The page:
High school Leadership Academy for Social Justice teaches students to view systems of oppression through ‘social justice movement lens’


The Leadership Academy for Social Justice, a special program of Walt Whitman High School in Montgomery County, Maryland, includes in its mission statement:

“Students will interrogate and interrupt structures and biases that impede equity and access.”

The academy’s core principles include “identity,” “diversity,” “justice” and “action.” According to the program website, the reason for teaching social justice includes affirming “student identities,” “to celebrate diversity,” “to teach justice,” and “to inspire action.”

The program’s “Intro to Social Justice” course introduces students to “social justice work.” One unit of study include viewing “Systems of Oppression” and the “Origins of Race/Racism” through a “Social Justice Movement Lens.” Another unit titled “Intersectionality: Intersections of Racism, Classism, Sexism, Islamophobia, Xenophobia, & Homophobia” asks students how they are “regularly interrogating and reflecting on intersectional identity, power, and positionality?”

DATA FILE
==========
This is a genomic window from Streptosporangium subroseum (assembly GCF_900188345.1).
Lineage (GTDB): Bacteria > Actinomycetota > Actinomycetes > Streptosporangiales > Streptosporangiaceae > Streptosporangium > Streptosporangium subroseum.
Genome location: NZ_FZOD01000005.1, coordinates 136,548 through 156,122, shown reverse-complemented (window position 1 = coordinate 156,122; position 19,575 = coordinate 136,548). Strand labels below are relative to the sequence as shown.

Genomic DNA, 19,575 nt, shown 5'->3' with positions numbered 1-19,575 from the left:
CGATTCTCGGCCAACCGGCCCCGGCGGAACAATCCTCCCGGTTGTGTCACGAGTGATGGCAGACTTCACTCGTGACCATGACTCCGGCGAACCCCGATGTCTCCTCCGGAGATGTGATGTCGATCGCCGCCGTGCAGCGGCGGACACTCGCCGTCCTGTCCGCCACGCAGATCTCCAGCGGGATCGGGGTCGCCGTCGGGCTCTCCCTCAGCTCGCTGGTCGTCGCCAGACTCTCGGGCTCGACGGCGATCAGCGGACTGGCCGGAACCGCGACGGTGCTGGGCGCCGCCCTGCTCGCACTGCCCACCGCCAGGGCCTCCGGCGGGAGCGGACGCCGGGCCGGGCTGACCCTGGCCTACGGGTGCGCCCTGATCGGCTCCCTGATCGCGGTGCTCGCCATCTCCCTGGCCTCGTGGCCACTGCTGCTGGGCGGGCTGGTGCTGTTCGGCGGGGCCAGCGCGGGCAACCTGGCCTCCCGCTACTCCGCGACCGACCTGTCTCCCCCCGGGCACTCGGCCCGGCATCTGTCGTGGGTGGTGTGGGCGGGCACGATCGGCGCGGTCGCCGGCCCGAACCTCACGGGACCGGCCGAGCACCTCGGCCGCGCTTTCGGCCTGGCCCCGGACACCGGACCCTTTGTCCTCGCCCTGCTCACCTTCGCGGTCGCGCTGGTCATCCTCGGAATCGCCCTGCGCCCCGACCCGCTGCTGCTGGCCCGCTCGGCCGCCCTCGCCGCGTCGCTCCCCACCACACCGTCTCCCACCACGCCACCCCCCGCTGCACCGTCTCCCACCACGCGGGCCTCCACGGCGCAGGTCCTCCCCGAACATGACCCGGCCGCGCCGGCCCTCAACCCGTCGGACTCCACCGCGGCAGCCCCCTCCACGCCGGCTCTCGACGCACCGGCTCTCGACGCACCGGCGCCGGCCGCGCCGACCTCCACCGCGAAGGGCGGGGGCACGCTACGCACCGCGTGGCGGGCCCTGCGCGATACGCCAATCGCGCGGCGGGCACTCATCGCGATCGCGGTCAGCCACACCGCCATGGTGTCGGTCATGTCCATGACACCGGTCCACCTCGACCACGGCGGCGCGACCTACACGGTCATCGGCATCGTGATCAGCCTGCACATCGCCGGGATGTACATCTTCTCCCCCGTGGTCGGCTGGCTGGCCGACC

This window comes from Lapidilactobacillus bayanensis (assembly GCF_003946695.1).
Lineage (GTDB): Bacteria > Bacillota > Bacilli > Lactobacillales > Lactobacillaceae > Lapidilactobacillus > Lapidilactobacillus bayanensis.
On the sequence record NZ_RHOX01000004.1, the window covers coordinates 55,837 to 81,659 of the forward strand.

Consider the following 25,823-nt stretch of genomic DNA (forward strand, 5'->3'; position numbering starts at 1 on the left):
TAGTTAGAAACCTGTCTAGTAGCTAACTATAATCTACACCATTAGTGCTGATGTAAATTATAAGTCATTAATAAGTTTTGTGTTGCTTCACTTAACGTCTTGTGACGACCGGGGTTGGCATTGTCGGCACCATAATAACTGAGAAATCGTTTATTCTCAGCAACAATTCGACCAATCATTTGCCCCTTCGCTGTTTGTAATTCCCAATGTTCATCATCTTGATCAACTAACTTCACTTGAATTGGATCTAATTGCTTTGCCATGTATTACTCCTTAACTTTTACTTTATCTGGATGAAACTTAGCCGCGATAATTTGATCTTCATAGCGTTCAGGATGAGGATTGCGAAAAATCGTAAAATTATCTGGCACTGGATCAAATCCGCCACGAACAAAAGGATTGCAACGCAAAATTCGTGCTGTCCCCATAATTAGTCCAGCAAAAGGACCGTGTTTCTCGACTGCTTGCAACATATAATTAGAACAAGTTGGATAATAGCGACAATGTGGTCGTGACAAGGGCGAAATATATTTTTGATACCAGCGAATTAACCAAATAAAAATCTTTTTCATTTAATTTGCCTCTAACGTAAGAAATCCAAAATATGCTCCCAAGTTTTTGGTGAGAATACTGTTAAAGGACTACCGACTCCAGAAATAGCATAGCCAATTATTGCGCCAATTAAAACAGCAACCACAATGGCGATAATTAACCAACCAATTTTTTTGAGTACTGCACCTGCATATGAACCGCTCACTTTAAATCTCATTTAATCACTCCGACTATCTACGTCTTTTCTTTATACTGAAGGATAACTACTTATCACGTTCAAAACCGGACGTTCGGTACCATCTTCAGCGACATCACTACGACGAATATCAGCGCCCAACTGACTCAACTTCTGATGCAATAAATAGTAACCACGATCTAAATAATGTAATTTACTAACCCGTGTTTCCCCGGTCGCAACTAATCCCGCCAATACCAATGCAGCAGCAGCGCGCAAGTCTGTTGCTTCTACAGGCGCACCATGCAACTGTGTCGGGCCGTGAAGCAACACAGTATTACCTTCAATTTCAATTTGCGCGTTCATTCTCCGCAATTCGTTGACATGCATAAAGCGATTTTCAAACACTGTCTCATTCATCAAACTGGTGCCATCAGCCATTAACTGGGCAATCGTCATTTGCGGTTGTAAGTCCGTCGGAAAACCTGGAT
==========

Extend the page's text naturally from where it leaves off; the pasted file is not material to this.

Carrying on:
Another course titled African American Studies features a unit titled “Institutions, Society, and Systemic Racism.” The essential question associated with the unit asks students “How have political, social, and economic institutions established and perpetuated multiple levels of racism towards African-Americans?”

A part of academy programming, titled “OneWhitman,” is a period that serves “as the foundation to discuss our beliefs and values.” The 45-minute class period featured sessions titled “Ableism,” “Events of Kenosha WI,” “Four Levels of Racism” and “Microaggressions.”

In an email response regarding the high school’s use of affinity groups, the principal stated that “Our community and school periodically hold affinity group meetings. However, no parent is excluded from our meetings.”